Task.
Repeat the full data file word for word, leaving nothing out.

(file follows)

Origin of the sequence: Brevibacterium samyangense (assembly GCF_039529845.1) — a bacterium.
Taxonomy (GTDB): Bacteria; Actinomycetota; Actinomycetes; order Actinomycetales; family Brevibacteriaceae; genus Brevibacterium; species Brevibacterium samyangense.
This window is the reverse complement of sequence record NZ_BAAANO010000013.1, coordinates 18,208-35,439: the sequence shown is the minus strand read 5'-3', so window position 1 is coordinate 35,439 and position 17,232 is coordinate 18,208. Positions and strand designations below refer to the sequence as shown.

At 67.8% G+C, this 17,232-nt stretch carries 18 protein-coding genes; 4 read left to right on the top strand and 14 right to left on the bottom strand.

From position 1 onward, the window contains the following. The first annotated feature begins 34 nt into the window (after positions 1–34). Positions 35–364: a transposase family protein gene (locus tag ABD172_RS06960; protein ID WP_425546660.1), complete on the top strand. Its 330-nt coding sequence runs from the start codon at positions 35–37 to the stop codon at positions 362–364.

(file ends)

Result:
Origin of the sequence: Brevibacterium samyangense (assembly GCF_039529845.1) — a bacterium.
Taxonomy (GTDB): Bacteria; Actinomycetota; Actinomycetes; order Actinomycetales; family Brevibacteriaceae; genus Brevibacterium; species Brevibacterium samyangense.
This window is the reverse complement of sequence record NZ_BAAANO010000013.1, coordinates 18,208-35,439: the sequence shown is the minus strand read 5'-3', so window position 1 is coordinate 35,439 and position 17,232 is coordinate 18,208. Positions and strand designations below refer to the sequence as shown.

At 67.8% G+C, this 17,232-nt stretch carries 18 protein-coding genes; 4 read left to right on the top strand and 14 right to left on the bottom strand.

From position 1 onward, the window contains the following. The first annotated feature begins 34 nt into the window (after positions 1–34). Positions 35–364: a transposase family protein gene (locus tag ABD172_RS06960; protein ID WP_425546660.1), complete on the top strand. Its 330-nt coding sequence runs from the start codon at positions 35–37 to the stop codon at positions 362–364.